Two ancient nations and cultures going back over 2,000 years.
Is it possible to compare them? Greece is known as the cradle of Western civilization.
Ancient Greece is associated with so many legends — everyone from Pythagoras, Socrates, Aristotle, Homer, Sophocles, Euripides, Herodotus, Hippocrates, etc.
Greece is of course the land of the Olympics.
How many people are there in all of Greece today? Roughly 10 million. Or, 11 million.
Of course, they enjoy one of the highest standards of living in the world.
What does India have to boast of?
Population of 1.2 billion roughly.
Oh, a 'booming' economy — one of the 'fastest' growing economies of the world.
And yet, pathetic literacy rates overall. And poverty. Miserable. Degrading.
India perhaps leads the world in childhood malnutrition and infant mortality.
Being the leader in the IT services sector in the world has perhaps made some dent in this abject poverty. Perhaps the wealth created in the burgeoning call centers does trickle down at its own merry pace to the poorest sections of society.
Surely, if the rich young kids buy cars like there's no tomorrow, the poorer sections of society benefit as well in some indirect manner.
The sweatshops that supply to the high-fashion clothing brands of Europe perhaps have a useful role to play.
When the economic problems affecting Greece become headline news, I sometimes wonder about the human scale of it.
How many people are we talking about at the end of the day?
I mean, perhaps 10 percent of Greeks might become unemployed ... that's a measly one million. Perhaps, at least 100 million people are underemployed if not unemployed in India at any given point in time.
Does that make headline news?
No. The grim truth is this: the value of one European life is perhaps equal to the value of 100 Indians.
So, say 100 Greeks die in some accident, perhaps a plane crash, that will perhaps be considered as equal to a tragedy that kills 10,000 Indians.
I am not exaggerating — time will tell. I remember that little incident of a super cyclone which happened in one of the states of India ... Orissa, which happens to be my 'home' state with a population of 40 million or so people. Does anyone remember that? Or, the Latur earthquake. The Asian Tsunami perhaps left India alone and wreaked havoc mostly in Indonesia.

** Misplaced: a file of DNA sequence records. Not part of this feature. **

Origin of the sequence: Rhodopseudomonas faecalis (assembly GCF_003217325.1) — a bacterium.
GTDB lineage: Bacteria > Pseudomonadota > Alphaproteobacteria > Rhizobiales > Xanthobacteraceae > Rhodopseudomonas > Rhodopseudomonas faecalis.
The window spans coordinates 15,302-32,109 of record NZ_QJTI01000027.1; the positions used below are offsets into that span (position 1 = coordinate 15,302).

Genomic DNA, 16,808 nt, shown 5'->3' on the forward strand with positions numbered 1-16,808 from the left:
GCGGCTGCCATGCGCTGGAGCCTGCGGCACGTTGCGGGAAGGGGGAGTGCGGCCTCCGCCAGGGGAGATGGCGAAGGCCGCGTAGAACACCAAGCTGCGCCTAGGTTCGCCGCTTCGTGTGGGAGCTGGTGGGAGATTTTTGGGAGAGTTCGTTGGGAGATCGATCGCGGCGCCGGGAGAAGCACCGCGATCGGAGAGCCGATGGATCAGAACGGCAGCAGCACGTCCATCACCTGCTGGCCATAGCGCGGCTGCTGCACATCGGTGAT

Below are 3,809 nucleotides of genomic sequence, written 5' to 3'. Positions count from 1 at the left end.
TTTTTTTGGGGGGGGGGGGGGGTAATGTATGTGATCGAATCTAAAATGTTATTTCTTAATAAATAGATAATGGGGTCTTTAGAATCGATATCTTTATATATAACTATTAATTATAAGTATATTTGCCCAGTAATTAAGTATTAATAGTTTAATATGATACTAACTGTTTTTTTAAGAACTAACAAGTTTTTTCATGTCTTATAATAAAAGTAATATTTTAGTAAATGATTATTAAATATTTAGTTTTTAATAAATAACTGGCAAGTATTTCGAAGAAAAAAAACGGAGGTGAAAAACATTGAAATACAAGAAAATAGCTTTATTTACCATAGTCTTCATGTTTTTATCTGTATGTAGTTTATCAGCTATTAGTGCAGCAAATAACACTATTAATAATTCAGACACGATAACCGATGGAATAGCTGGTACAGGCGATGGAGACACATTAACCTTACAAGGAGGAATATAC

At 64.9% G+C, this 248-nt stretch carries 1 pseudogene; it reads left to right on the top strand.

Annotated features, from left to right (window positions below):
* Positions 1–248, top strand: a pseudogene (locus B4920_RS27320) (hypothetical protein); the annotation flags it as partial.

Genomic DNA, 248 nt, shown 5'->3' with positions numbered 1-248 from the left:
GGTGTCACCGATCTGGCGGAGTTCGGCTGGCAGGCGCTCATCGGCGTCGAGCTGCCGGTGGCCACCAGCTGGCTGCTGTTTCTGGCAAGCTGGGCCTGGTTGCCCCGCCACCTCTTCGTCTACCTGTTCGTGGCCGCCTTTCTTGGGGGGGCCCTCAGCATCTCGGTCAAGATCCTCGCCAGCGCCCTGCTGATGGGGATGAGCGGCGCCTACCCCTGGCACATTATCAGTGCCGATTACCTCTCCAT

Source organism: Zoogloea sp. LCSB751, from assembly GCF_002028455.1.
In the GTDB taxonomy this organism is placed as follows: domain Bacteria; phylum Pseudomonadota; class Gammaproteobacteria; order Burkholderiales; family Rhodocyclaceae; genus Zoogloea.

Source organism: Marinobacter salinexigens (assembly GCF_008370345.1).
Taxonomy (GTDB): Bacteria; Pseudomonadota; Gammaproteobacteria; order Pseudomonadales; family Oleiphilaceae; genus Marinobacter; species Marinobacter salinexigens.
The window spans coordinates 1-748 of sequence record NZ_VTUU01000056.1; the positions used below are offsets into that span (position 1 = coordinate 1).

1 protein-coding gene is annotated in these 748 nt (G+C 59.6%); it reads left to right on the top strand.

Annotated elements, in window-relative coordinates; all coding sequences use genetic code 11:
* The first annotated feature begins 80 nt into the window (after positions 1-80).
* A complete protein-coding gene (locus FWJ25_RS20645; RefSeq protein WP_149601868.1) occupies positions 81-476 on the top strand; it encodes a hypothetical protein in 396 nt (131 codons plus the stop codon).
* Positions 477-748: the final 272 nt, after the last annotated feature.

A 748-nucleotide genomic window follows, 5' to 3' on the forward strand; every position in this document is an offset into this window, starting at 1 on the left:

My point is simply this: I wish all Indians would have a standard of living comparable to that of the average Greek or the average European or the average Japanese or the average American.
Perhaps an impossible dream.
But if we can't make that dream a reality, at least let's not be hypocrites ... let's not gloat too much about the tiny islands of wealth that we have surrounded by oceans of poverty.
A few metropolises such as New Delhi, Bangalore, and Mumbai, etc. don't equate to India becoming an advanced nation.
Those little nations of Europe are far better off than India — countries like Greece, Portugal, Switzerland, etc. One could name Israel as well — what an amazing story of achievement though it's not in Europe.
I am concerned that when we talk about human development, when we enumerate the achievements of the human race and talk about the nations that produced those people, India simply doesn't come into the picture. Perhaps, it does in some peripheral way — a few members of the diaspora have done quite well for themselves and proven themselves to be equal to the best in the world but then that's only a tiny sliver.
India punches way below its weight in the forum of global affairs ... A nation of 1.2 billion people — that's who we are — on a planet that has less than 7 billion people in all.
What a pity it is then that sometimes it appears as if nations with 0.01 billion people or so have greater importance than India in world affairs ...
I wish Indians would wake up to this reality. But, that's unfortunately unlikely. Indians are carrying the burden, the dead weight of 5,000 years of continuous civilization and that's what is holding us back.